Understanding Hysteresis

I presented these slides on Blanchard and Summers 1986 yesterday at the Berkeley Macro lunch. If you are interested in Hysteresis, this is one of the seminal papers in the literature.

Overview 

  • Periods of persistently high unemployment are not uncommon events in a broad historical context, yet standard macro theories have a hard time accounting for them
  • These periods can be understood in terms of theories of hysteresis that make the long-run unemployment depend on history
  • Membership effects (see slides for detail) may well be important sources of hysteresis
  • Conclude that membership effects become important in bad times and are not crucially dependent on the presence of unions
  • Suggest that enfranchising workers (e.g. work sharing programs) would help and surprising expansionary policies can have very long-lasting benefits

One of the more entertaining parts of the paper was commentary about the last bullet. Blanchard and Summers were focusing on Europe’s persistently high unemployment since the 70s and said that political conditions in Europe not only made it  unlikely anyone would expect expansionary macro policies, but they would also enhance the effectiveness of these policies if they were to occur (since they would be unexpected and not priced in in some sense). In other words, given political constraints, everyone would be surprised if Europe had a stimulus, and the ability to surprise economic agents would provide a positive economic shock that would have very long lasting benefits.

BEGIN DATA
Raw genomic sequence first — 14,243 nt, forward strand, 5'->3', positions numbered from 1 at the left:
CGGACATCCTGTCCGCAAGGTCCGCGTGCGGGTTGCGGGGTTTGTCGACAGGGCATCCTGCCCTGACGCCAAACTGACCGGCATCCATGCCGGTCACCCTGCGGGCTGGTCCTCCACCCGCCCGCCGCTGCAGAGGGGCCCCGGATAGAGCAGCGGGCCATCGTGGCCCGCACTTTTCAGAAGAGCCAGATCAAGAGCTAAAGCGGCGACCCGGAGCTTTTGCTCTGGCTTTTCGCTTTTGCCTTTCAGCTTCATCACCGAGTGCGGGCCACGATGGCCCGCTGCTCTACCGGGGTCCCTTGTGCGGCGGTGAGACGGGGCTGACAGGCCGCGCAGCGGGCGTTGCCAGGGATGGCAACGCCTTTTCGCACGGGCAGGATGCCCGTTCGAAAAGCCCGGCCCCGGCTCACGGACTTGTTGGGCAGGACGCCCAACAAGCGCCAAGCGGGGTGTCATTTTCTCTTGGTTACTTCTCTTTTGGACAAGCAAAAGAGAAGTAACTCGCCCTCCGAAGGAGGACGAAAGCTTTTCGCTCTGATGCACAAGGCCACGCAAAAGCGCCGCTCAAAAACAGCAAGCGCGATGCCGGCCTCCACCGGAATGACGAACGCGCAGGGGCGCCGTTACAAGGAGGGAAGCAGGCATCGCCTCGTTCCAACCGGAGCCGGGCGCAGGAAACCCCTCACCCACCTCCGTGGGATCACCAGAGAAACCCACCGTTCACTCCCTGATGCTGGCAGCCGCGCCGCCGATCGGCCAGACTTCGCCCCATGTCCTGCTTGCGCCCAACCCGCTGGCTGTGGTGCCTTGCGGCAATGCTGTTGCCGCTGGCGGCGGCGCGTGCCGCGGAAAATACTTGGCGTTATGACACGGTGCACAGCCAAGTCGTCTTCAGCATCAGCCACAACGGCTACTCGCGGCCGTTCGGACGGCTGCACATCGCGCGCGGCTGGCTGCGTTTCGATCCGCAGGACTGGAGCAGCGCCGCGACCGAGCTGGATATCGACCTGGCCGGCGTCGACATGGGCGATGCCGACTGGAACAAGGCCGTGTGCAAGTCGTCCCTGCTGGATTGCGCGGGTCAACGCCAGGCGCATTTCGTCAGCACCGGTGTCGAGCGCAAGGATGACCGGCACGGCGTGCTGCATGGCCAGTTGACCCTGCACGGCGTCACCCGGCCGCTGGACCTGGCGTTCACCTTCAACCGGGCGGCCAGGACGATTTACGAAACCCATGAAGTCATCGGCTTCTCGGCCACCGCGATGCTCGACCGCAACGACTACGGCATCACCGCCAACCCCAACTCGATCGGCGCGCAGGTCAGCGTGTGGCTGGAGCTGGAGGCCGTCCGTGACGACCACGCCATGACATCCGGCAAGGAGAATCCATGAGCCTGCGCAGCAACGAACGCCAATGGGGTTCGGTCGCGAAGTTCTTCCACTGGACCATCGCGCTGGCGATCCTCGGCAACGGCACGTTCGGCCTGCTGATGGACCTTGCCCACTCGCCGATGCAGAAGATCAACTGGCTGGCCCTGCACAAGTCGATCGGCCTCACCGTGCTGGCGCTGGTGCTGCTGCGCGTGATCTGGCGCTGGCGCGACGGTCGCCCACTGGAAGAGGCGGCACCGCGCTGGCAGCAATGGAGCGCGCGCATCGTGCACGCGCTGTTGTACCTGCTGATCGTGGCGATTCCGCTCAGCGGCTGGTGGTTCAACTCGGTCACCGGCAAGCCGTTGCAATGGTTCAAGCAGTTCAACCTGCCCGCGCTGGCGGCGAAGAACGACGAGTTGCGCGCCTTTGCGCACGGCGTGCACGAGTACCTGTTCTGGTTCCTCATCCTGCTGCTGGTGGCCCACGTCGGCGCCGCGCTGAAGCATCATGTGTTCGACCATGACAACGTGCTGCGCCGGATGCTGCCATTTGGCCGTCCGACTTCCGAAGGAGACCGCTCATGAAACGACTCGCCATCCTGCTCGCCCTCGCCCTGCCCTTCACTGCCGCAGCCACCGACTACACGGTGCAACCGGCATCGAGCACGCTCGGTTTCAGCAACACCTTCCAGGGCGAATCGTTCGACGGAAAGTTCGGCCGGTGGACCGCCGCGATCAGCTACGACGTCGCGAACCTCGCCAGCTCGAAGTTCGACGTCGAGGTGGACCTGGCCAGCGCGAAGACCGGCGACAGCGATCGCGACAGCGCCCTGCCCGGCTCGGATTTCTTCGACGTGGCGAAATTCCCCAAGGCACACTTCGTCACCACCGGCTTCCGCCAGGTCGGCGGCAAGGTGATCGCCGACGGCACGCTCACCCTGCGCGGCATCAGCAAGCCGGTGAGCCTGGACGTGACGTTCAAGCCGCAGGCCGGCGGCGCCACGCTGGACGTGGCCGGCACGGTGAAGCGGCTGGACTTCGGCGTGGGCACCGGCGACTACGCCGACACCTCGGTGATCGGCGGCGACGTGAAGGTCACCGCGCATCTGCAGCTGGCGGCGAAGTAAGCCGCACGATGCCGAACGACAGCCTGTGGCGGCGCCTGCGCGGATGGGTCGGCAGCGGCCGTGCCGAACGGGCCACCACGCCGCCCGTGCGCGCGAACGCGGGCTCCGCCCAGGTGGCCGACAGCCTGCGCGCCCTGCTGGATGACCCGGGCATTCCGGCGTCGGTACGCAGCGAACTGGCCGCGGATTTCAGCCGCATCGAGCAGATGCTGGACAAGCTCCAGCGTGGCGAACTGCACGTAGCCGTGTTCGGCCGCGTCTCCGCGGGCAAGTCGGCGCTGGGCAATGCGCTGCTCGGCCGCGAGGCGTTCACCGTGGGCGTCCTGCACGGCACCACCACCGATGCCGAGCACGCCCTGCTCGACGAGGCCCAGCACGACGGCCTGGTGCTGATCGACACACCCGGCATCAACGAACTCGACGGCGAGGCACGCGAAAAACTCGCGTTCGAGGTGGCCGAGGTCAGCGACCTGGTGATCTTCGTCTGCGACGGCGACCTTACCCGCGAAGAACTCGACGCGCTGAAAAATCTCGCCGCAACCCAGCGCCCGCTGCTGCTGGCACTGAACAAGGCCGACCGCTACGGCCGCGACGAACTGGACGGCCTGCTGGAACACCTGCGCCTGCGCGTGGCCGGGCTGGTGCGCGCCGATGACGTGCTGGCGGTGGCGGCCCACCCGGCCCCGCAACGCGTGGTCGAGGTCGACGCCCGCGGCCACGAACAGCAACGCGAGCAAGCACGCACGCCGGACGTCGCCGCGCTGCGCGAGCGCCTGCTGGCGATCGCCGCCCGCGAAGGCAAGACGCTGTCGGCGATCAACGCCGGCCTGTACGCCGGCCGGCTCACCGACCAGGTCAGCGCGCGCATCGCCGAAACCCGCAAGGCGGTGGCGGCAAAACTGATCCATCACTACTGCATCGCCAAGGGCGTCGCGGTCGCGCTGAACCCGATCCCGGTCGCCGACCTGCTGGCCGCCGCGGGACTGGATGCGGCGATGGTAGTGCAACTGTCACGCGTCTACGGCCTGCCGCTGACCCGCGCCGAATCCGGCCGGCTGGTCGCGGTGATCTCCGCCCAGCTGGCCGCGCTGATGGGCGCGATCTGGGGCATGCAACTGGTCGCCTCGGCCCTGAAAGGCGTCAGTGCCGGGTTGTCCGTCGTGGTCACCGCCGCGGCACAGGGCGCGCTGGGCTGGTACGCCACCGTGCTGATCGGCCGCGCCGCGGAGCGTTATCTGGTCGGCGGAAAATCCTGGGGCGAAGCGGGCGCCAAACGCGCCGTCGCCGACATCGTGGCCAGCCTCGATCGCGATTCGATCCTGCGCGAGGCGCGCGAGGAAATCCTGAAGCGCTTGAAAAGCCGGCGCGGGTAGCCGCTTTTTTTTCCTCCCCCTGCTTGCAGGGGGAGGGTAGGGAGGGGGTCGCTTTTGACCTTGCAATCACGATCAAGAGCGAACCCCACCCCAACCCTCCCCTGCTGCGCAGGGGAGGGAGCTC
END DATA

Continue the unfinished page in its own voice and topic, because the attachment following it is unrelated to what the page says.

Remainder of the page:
Sounds familiar.

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About ozidar

Graduate student at UC Berkeley, studying public finance & labor economics. https://sites.google.com/site/omzidar/
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2 Responses to Understanding Hysteresis

  1. Pingback: 4 Ways Persistently High Unemployment Could Ossify – the Human Capital Channel | owenzidar

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